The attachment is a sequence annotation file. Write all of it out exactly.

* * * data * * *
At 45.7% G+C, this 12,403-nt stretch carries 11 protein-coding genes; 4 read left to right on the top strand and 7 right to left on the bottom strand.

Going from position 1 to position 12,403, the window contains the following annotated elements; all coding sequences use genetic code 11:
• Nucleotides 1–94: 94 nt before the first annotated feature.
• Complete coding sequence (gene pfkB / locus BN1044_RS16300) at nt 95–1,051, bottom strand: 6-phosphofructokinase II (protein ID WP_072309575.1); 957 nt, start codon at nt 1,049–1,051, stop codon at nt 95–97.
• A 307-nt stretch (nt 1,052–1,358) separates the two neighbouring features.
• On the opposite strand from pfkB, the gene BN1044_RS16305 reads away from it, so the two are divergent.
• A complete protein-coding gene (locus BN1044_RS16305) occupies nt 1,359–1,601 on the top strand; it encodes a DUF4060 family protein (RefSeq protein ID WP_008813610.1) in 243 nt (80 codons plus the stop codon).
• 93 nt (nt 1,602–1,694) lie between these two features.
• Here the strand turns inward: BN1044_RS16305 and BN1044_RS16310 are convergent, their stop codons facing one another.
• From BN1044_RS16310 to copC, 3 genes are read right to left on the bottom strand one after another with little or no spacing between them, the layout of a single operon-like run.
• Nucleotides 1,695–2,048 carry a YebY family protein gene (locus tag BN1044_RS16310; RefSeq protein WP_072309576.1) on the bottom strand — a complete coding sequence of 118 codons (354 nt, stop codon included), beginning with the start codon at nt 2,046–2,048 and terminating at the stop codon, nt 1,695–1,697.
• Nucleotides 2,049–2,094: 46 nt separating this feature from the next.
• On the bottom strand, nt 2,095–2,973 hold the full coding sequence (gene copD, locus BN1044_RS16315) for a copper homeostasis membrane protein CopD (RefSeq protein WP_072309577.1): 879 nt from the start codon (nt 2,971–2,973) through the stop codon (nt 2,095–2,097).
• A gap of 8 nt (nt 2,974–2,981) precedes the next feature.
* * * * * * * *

At 45.7% G+C, this 12,403-nt stretch carries 11 protein-coding genes; 4 read left to right on the top strand and 7 right to left on the bottom strand.

Going from position 1 to position 12,403, the window contains the following annotated elements; all coding sequences use genetic code 11:
• Nucleotides 1–94: 94 nt before the first annotated feature.
• Complete coding sequence (gene pfkB / locus BN1044_RS16300) at nt 95–1,051, bottom strand: 6-phosphofructokinase II (protein ID WP_072309575.1); 957 nt, start codon at nt 1,049–1,051, stop codon at nt 95–97.
• A 307-nt stretch (nt 1,052–1,358) separates the two neighbouring features.
• On the opposite strand from pfkB, the gene BN1044_RS16305 reads away from it, so the two are divergent.
• A complete protein-coding gene (locus BN1044_RS16305) occupies nt 1,359–1,601 on the top strand; it encodes a DUF4060 family protein (RefSeq protein ID WP_008813610.1) in 243 nt (80 codons plus the stop codon).
• 93 nt (nt 1,602–1,694) lie between these two features.
• Here the strand turns inward: BN1044_RS16305 and BN1044_RS16310 are convergent, their stop codons facing one another.
• From BN1044_RS16310 to copC, 3 genes are read right to left on the bottom strand one after another with little or no spacing between them, the layout of a single operon-like run.
• Nucleotides 1,695–2,048 carry a YebY family protein gene (locus tag BN1044_RS16310; RefSeq protein WP_072309576.1) on the bottom strand — a complete coding sequence of 118 codons (354 nt, stop codon included), beginning with the start codon at nt 2,046–2,048 and terminating at the stop codon, nt 1,695–1,697.
• Nucleotides 2,049–2,094: 46 nt separating this feature from the next.
• On the bottom strand, nt 2,095–2,973 hold the full coding sequence (gene copD, locus BN1044_RS16315) for a copper homeostasis membrane protein CopD (RefSeq protein WP_072309577.1): 879 nt from the start codon (nt 2,971–2,973) through the stop codon (nt 2,095–2,097).
• A gap of 8 nt (nt 2,974–2,981) precedes the next feature.